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MT. JIMMY JR.
This pyramidal shaped sub peak of Jimmy Simpson is seen easily from the highway and drops impressively in one fell swoop straight down open alpine slopes and a slide path directly to valley bottom. Great for split boarders. The serious nature of this massive avalanche terrain requires the good snow stability generally reserved for spring melt-freeze conditions. 

Backcountry Skiing Banff National Park

ROUTE: #4
ACCESS: Num-Ti-Jah Parking Lot
MAP: Hector Lake 82 N/9
TIME: 4 - 6 hours
ELEVATION GAIN: 800m/2,625'
ATES RATING: Complex (3)

 

 

 

 

Full route description—including details on access, ascents and descents—in the Guide

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MT. JIMMY SIMPSON
This classic peak ascent offers superb views of the glaciated surrounding summits. The avalanche crux is a steep SE facing slope so leave this tour for a good stability day and start early if sun or warm temps are in the forecast. 

Backcountry Skiing Banff National Park

ROUTE: #5
ACCESS: Num-Ti-Jah Parking Lot
MAP: Hector Lake 82 N/9 &                 Blaeberry 82 N/10
TIME: 7 - 8 hours
ELEVATION GAIN: 1,000m/3,281'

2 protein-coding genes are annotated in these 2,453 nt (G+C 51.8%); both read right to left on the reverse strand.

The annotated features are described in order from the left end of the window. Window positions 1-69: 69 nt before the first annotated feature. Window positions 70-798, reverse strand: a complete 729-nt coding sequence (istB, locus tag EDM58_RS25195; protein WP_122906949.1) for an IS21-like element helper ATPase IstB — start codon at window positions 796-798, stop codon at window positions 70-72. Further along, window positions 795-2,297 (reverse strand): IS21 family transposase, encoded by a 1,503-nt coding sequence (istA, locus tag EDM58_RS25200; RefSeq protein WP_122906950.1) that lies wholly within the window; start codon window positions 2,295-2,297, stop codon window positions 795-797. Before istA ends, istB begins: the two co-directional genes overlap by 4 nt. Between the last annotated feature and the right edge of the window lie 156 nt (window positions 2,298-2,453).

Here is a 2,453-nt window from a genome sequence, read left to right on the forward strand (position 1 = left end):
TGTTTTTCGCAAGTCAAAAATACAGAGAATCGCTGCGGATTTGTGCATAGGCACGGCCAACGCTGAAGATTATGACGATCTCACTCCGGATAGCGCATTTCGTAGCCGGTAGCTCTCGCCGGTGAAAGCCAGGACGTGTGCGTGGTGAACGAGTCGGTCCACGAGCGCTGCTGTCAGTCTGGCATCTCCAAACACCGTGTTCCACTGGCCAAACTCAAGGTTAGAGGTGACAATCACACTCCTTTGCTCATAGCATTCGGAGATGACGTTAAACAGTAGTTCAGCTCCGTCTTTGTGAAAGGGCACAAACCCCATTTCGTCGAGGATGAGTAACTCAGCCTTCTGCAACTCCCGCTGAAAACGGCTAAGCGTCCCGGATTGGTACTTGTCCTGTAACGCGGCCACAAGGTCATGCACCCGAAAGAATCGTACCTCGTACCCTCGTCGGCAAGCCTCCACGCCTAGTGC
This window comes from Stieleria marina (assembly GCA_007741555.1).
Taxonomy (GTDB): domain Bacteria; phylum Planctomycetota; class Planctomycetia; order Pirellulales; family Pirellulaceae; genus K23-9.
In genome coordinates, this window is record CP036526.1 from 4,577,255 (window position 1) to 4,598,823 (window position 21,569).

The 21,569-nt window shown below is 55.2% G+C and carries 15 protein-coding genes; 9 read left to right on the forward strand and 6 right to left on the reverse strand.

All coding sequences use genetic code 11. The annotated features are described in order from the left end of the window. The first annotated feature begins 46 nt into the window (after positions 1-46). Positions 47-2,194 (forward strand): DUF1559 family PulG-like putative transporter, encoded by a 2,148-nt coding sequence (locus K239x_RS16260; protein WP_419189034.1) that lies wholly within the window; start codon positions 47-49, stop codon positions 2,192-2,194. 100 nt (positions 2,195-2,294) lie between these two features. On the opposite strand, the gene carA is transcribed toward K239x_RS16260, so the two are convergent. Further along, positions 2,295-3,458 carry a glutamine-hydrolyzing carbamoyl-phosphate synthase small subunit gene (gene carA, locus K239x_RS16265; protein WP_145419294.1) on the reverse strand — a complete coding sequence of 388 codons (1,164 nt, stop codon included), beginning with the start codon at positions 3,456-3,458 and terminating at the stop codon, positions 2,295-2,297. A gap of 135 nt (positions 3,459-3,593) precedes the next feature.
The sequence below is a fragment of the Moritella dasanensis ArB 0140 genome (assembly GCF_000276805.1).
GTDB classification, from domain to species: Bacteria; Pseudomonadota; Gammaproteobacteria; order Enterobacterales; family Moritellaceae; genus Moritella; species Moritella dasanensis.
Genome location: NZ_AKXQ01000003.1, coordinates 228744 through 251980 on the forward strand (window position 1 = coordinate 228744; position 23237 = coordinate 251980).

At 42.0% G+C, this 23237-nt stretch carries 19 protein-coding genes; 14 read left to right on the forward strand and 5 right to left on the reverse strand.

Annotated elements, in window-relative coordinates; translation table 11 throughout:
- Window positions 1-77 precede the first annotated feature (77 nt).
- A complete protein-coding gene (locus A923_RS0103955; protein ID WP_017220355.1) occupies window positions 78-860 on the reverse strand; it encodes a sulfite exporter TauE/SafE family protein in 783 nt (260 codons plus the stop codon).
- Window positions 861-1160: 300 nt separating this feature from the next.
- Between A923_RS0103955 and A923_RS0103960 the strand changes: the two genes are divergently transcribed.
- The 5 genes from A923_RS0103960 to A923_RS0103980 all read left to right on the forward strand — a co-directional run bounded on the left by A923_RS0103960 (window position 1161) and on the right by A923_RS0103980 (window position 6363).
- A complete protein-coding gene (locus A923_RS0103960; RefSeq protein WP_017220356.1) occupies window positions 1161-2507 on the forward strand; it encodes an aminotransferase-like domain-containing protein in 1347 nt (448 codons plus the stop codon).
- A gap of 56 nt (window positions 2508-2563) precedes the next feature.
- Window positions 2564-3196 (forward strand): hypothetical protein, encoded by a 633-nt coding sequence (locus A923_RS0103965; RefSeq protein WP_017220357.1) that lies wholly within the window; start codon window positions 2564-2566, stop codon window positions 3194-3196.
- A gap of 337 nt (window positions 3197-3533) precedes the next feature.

ATES RATING: Complex (3)

 

 

 

 

Full route description—including details on access, ascents and descents—in the Guide

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CROWFOOT MOUNTAIN
This Another excellent peak ascent with great views and great terrain. If you have time on the descent for a yoyo, good turns can be had off the ridge down the glacier to the SW.

Backcountry Skiing Banff National Park

ROUTE: #6
ACCESS: Num-Ti-Jah Parking Lot
MAP: Hector Lake 82 N/9
TIME: 8 - 10 hours
ELEVATION GAIN: 1,100m/3,609'
ATES RATING: Complex (3)

 

 

 

 

Full route description—including details on access, ascents and descents—in the Guide

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CROWFOOT GLADES
Wawa Like Bow Summit, this is another popular place for turns not far from the road on sheltered slopes. The glades you scouted from the highway or the more open slopes further skier’s left make for a great afternoon of pleasant turns. Other options also exist further uphill in the benches above.

Backcountry Skiing Banff National Park

ROUTE: #7
ACCESS: Crowfoot GLacier Overlook
MAP: Hector Lake 82 N/9
TIME: 2 - 4 hours
ELEVATION GAIN: 300m/984'
ATES RATING: Challenging (2)

 

 

 

 

Full route description—including details on access, ascents and descents—in the Guide

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WEST NILE
The NE facing slope of Bow Peak above the Mosquito Creek Campground provides another great yoyo skiing location with sheltered slopes reasonably close to the road.

Backcountry Skiing Banff National Park

ROUTE: #8
ACCESS: Mosquito Creek Parking
MAP: Hector Lake 82 N/9
TIME: 2 - 4 hours
ELEVATION GAIN: 300m/984'